James R. Butler, Plaintiff-appellant, v. Academy Insurance Group, Inc., Academy Life Insurance Co.,pension Insurance Group of America, Inc., Pensionlife Insurance Company of America,defendants-appellees, 914 F.2d 247 (4th Cir. 1990)

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US Court of Appeals for the Fourth Circuit - 914 F.2d 247 (4th Cir. 1990) Argued Nov. 1, 1989. Decided Sept. 17, 1990. As Amended Oct. 25, 1990

Thomas C. Salane, Turner, Padget, Graham & Laney, P.A., Columbia, S.C., (Argued), for appellant, C. Ansel Gantt, Jr., Allen & Gantt, Columbia, S.C., on brief.

James W. Crabtree, Smathers & Thompson, Charlotte, N.C., (Argued), for appellee; Charles E. Baker, Belser, Baker, Barwick, Ravenel, Toal & Bender, Columbia, S.C., on brief.

Before DONALD RUSSELL, Circuit Judge, BUTZNER, Senior Circuit Judge, and JOSEPH H. YOUNG, Senior United States District Judge for the District of Maryland, sitting by designation.


The appellant, James R. Butler, was the "managing general agent" of European Operations for the Academy Insurance Group ("Academy")1  until April of 1986. In that position, he oversaw the insurance agents that represented Academy in Europe. As part of Butler's position, he could make monetary advances of Academy monies to agents and recoup these funds from commissions later earned by the agents serving under him. Butler was personally liable for those advances that he did not recover. When Butler left the European position, questions arose concerning the extent of Butler's liability for advances he had authorized and whether certain commissions earned by the European agents would be applied towards those past advances. That controversy resulted in this lawsuit, with Butler suing for unpaid commissions due him, and with Academy counterclaiming for advances made by Butler that were not covered by commissions. Academy won a judgment below, and Butler appeals on three grounds. First, Butler maintains that the district court misconstrued the contractual arrangement between the parties. He argues that he is entitled to more credit for premiums earned after his departure than the district judge awarded him. Second, he argues that the district judge erroneously calculated the amounts owed by Butler regardless of any misinterpretation of the parties' contractual relationship. Finally, Butler maintains that the district judge denied him the opportunity to confront and cross-examine certain evidence presented by the defendants. We vacate the judgment of the district court, affirm disposition of issues raised in Butler's complaint, and remand for limited proceedings with respect to the company's counterclaim.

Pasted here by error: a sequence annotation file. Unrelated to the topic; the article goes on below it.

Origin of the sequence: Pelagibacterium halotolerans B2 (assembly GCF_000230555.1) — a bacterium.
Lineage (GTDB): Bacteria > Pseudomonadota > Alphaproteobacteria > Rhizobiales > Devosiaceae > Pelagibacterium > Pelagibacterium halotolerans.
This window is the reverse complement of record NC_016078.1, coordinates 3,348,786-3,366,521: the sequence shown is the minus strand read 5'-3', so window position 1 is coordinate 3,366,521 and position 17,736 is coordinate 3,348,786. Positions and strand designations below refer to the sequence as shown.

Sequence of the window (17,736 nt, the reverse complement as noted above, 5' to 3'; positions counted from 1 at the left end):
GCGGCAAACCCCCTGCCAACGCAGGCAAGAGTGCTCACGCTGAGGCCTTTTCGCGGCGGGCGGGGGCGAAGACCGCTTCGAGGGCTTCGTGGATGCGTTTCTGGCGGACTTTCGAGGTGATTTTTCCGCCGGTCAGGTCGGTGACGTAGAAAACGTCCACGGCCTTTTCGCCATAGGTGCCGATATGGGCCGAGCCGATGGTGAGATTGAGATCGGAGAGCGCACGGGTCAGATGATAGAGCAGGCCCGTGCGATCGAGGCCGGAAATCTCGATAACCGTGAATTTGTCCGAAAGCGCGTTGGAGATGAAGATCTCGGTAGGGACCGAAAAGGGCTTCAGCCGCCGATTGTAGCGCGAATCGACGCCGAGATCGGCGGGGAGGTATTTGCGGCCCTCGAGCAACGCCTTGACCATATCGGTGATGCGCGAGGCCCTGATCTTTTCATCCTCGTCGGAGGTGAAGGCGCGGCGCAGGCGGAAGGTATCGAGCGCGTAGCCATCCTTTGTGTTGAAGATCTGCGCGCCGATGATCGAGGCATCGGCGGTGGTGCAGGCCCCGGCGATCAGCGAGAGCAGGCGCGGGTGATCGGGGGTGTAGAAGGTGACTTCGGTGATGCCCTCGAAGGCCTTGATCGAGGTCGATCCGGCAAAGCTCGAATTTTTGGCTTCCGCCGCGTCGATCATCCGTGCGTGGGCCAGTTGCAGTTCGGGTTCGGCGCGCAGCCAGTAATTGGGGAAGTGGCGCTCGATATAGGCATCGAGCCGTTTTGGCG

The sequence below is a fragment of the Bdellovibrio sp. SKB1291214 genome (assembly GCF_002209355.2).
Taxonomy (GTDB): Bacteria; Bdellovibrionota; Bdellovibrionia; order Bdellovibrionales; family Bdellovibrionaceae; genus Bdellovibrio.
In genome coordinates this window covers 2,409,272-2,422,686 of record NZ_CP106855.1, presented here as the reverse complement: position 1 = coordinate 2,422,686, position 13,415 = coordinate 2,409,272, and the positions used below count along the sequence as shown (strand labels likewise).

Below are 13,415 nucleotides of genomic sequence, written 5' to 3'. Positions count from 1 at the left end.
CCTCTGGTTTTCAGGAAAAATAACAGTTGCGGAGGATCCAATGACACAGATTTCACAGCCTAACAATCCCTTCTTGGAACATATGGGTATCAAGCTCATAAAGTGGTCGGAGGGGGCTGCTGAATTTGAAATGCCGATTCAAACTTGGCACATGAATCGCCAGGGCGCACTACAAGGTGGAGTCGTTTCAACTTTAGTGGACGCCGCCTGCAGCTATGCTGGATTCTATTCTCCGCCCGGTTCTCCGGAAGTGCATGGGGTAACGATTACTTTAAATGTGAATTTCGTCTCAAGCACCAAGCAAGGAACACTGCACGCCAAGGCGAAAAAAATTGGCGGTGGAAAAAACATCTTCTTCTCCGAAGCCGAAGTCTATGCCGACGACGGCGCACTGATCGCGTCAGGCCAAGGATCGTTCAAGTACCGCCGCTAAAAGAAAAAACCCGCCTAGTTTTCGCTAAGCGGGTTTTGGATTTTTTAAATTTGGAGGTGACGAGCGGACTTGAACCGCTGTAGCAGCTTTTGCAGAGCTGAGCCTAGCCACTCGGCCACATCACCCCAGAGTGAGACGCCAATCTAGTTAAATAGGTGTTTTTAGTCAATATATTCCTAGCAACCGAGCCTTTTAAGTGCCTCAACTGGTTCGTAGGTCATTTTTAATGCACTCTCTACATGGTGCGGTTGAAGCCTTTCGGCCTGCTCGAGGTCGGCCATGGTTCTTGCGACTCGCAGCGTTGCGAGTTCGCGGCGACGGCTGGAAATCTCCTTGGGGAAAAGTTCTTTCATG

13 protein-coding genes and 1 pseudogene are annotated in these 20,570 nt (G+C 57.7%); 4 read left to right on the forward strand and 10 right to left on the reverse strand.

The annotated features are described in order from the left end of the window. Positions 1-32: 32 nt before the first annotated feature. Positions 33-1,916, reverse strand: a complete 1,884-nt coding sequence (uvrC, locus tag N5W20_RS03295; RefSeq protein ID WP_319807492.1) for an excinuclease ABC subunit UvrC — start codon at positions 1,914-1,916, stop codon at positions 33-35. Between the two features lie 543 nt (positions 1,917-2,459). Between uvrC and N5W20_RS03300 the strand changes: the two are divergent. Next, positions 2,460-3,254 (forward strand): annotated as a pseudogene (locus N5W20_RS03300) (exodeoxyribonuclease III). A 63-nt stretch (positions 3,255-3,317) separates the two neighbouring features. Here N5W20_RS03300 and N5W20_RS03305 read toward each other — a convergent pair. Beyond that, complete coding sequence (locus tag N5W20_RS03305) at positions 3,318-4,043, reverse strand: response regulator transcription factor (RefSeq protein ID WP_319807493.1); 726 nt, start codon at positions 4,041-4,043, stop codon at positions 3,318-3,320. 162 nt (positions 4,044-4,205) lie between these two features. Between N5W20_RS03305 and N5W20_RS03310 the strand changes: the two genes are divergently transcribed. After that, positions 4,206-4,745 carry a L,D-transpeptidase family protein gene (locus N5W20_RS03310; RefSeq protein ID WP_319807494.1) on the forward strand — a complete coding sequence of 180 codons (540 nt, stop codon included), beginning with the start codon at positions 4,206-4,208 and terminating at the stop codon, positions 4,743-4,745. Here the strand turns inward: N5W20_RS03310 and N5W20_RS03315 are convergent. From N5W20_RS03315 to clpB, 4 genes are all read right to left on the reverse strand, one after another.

* Butler is a former major in the United States Army. He retired from the service in 1971 and took a position with Academy as an insurance salesman. Academy markets insurance policies primarily to military personnel and their dependents. During Butler's tenure with Academy, he rose through the ranks and eventually became the "Managing General Agent" ("MGA") for Europe in January 1982. Butler held this position until April 1, 1986, when he resigned and was replaced by Monte Dennett.